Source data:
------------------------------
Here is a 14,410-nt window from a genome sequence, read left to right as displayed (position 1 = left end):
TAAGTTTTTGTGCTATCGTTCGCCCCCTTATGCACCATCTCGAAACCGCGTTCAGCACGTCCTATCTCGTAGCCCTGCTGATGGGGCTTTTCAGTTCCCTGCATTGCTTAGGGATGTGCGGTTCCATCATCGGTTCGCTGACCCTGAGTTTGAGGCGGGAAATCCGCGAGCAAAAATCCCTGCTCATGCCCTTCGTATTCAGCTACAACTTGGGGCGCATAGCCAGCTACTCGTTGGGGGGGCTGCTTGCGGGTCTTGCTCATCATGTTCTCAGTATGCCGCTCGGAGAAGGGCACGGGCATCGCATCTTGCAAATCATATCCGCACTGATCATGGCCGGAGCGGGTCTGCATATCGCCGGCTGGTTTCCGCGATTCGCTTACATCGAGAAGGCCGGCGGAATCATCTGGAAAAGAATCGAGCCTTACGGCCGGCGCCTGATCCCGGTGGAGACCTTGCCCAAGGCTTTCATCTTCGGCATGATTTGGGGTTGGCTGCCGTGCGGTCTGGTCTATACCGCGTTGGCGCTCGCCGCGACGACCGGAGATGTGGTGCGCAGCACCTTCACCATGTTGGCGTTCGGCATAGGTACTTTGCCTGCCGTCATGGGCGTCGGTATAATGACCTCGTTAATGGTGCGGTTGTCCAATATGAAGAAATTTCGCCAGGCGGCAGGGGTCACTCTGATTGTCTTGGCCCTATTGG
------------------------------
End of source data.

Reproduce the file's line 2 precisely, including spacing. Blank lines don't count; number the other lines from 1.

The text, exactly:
TAAGTTTTTGTGCTATCGTTCGCCCCCTTATGCACCATCTCGAAACCGCGTTCAGCACGTCCTATCTCGTAGCCCTGCTGATGGGGCTTTTCAGTTCCCTGCATTGCTTAGGGATGTGCGGTTCCATCATCGGTTCGCTGACCCTGAGTTTGAGGCGGGAAATCCGCGAGCAAAAATCCCTGCTCATGCCCTTCGTATTCAGCTACAACTTGGGGCGCATAGCCAGCTACTCGTTGGGGGGGCTGCTTGCGGGTCTTGCTCATCATGTTCTCAGTATGCCGCTCGGAGAAGGGCACGGGCATCGCATCTTGCAAATCATATCCGCACTGATCATGGCCGGAGCGGGTCTGCATATCGCCGGCTGGTTTCCGCGATTCGCTTACATCGAGAAGGCCGGCGGAATCATCTGGAAAAGAATCGAGCCTTACGGCCGGCGCCTGATCCCGGTGGAGACCTTGCCCAAGGCTTTCATCTTCGGCATGATTTGGGGTTGGCTGCCGTGCGGTCTGGTCTATACCGCGTTGGCGCTCGCCGCGACGACCGGAGATGTGGTGCGCAGCACCTTCACCATGTTGGCGTTCGGCATAGGTACTTTGCCTGCCGTCATGGGCGTCGGTATAATGACCTCGTTAATGGTGCGGTTGTCCAATATGAAGAAATTTCGCCAGGCGGCAGGGGTCACTCTGATTGTCTTGGCCCTATTGG